True penitents will readily confess this ; they will take shame to themselves; and say with the Royal Penitent, "Against thee, thee only have I sinned and done this evil in thy sight." Yes, real Christians, under their deepest afflictions, will adopt this language, "Shall a living man complain,-a man for the punishment of his sins?" And, depend upon it, whatever excuses men now make, the time will come when "every mouth shall be stopped, and all the world be found (and confess themselves) guilty before God." "The books will be opened,' and a clear impartial statement made, and the righteous judgment of God will be apparent to all; it will then appear that the way of sin was chosen ; that it was preferred, and that wilful unbelief prevailed. Sinners know what frequently passes in their own minds concerning this; they put a force upon themselves, and stifle all convictions; resolving, whatever the consequences may be, that they will
proceed. Sinners are self-destroyers-but we go
In the third and last place to shew that
There is salvation in Jesus Christ, even for selfdestroying sinners.
O what news, what good news, what unexpected news, do we find in this third part of our subject! "O Israel, thou hast destroyed thyself,"-and what might be expected to follow?-You must take the consequences-it is the fruit of your own doingsbut, instead of this God has been graciously pleased to say, "In me is thine help found." Thus, in another place, where we have a long and a black catalogue of the sins of Israel-where the heavens. and the earth are called upon to witness their iniquity, yet it is followed up with this encouraging language "Come now, and let us reason together, saith the Lord, though your sins be as scarlet, they shall be as white as snow, though they be red like crimson, they shall be as wool.'
The help the salvation which sinners stand in need of, can only come from God. "Shame and confusion of face belong unto us,"—but it is added, (O blessed addition !)"To the Lord our God belongs mercies and forgiveness, though we have rebelled against him." The truth is, man neither wants this help, nor could procure it if he did. Man does not want it; he sees little or no need of pardon; he justifies his offences, in part, and is inattentive to that Gospel which proclaims redemption. And as to another great branch of it, the sanctification of our nature, he not only does not desire it, but he dreads it; he has no sort of wish for it, and the name of a Saint is in his opinion, nearly the same as that of an hypocrite, or a fanatic.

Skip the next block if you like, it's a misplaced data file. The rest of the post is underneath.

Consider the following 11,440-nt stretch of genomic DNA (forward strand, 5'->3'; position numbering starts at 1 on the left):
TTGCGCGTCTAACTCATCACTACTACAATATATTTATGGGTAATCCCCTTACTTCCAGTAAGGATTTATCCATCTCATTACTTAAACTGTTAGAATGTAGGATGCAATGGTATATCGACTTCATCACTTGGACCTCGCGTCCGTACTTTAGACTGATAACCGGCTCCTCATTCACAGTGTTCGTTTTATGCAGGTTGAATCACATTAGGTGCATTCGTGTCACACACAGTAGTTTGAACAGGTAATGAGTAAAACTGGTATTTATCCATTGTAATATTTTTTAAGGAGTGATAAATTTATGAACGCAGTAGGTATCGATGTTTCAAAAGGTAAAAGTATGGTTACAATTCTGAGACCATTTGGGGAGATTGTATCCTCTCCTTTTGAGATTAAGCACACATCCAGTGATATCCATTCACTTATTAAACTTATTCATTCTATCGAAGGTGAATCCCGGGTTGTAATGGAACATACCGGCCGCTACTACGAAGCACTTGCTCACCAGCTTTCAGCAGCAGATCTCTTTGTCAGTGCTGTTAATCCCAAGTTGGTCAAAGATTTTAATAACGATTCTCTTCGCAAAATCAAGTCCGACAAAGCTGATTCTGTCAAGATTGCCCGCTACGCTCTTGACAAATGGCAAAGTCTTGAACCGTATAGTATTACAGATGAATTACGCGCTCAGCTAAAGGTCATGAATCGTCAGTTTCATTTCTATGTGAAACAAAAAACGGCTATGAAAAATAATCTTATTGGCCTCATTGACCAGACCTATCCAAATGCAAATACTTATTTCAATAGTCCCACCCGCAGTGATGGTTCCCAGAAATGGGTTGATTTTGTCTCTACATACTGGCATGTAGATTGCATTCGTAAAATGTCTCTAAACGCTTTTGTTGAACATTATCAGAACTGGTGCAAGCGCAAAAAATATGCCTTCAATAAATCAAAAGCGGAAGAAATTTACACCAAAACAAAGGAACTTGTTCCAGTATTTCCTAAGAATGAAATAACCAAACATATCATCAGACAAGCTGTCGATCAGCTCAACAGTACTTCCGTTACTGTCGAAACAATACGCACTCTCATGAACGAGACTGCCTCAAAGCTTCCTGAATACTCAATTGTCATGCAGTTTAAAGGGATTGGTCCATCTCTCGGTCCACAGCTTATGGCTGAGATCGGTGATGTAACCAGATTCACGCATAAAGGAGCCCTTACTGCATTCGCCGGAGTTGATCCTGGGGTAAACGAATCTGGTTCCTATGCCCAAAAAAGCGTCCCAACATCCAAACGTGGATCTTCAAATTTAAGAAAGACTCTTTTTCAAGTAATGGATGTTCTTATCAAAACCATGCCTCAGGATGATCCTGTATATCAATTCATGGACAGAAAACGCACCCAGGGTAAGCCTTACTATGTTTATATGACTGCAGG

But if men really desired it, how could they obtain it? Who could have devised that wonderful plan of redemption which is laid before us in the Gospel? Who could have made atonement for the sins of
the world? Who could have cleansed the foul hearts of men, and made them new? Who could have procured a good title to endless glory? As well might a sinner create a new sun, a new moon, or a new world, as bring about the least part of this great salvation. But God says, 66 In me is thy help found." Mercy, unsought as well as undeserved, first moved his gracious heart: "He remembered us in our low estate, for his mercy endureth for ever." Hence that marvellous, that unparalleled, that unspeakable gift,-God's own dear Son, incarnate in our nature. Help was laid upon him," who came, not to condemn the world, but that the world through him. might be saved. In the 89th Psalm he says, "I have laid help upon one that is mighty, whom I have chosen from among the people.' It pleased God to punish the sin of man in the person of his Son, "He was wounded for our transgressions, he was bruised for our iniquities, the chastisement of our peace was upon him, and with his stripes we are healed." "He died, the just for the unjust," he bore the curse to remove it from us; he was "made sin for us, that we might be made the righteousness of God in him,”-through him there is pardon for sins of the deepest dye. Yes, if any one sinner had as much guilt as usually falls to the lot of a thousand, there is pardon even for such an one, if he come to God through Jesus Christ. In order to encourage the chief of sinners, we find examples held forth, such as that of the Apostle Paul in the 1st Epistle to Timothy, i. 15. "This is a faithful saying, and worthy of all accéptation, that Christ Jesus came into the world to save sinners, of whom I am the chief; howbeit, for this cause I obtained mercy, that in me first, Jesus Christ might shew forth all long-suffering, for a pattern to them which should hereafter believe on him to life everlasting,"
Yes; there is sufficient help, for every purpose of our salvation, not only for the pardon of the